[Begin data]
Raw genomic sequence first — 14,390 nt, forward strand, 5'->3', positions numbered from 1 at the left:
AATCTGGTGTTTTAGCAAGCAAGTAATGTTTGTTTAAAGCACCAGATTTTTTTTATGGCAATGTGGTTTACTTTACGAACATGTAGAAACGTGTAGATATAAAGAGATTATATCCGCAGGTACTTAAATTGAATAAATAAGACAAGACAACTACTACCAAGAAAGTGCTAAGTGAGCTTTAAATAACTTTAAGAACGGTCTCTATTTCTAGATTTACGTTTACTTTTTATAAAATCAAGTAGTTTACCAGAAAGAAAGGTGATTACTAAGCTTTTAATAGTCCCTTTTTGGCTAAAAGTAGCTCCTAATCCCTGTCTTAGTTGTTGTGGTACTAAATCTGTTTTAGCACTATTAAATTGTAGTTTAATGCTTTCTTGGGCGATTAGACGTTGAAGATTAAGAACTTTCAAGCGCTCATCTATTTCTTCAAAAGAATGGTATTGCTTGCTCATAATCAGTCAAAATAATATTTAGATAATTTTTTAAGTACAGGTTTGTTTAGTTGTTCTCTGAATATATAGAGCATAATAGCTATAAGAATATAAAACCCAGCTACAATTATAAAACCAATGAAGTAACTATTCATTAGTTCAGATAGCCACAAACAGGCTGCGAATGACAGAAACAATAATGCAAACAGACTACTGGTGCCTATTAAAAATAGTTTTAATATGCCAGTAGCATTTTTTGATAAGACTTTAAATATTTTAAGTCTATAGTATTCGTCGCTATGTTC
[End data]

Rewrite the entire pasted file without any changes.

Raw genomic sequence first — 14,390 nt, forward strand, 5'->3', positions numbered from 1 at the left:
AATCTGGTGTTTTAGCAAGCAAGTAATGTTTGTTTAAAGCACCAGATTTTTTTTATGGCAATGTGGTTTACTTTACGAACATGTAGAAACGTGTAGATATAAAGAGATTATATCCGCAGGTACTTAAATTGAATAAATAAGACAAGACAACTACTACCAAGAAAGTGCTAAGTGAGCTTTAAATAACTTTAAGAACGGTCTCTATTTCTAGATTTACGTTTACTTTTTATAAAATCAAGTAGTTTACCAGAAAGAAAGGTGATTACTAAGCTTTTAATAGTCCCTTTTTGGCTAAAAGTAGCTCCTAATCCCTGTCTTAGTTGTTGTGGTACTAAATCTGTTTTAGCACTATTAAATTGTAGTTTAATGCTTTCTTGGGCGATTAGACGTTGAAGATTAAGAACTTTCAAGCGCTCATCTATTTCTTCAAAAGAATGGTATTGCTTGCTCATAATCAGTCAAAATAATATTTAGATAATTTTTTAAGTACAGGTTTGTTTAGTTGTTCTCTGAATATATAGAGCATAATAGCTATAAGAATATAAAACCCAGCTACAATTATAAAACCAATGAAGTAACTATTCATTAGTTCAGATAGCCACAAACAGGCTGCGAATGACAGAAACAATAATGCAAACAGACTACTGGTGCCTATTAAAAATAGTTTTAATATGCCAGTAGCATTTTTTGATAAGACTTTAAATATTTTAAGTCTATAGTATTCGTCGCTATGTTC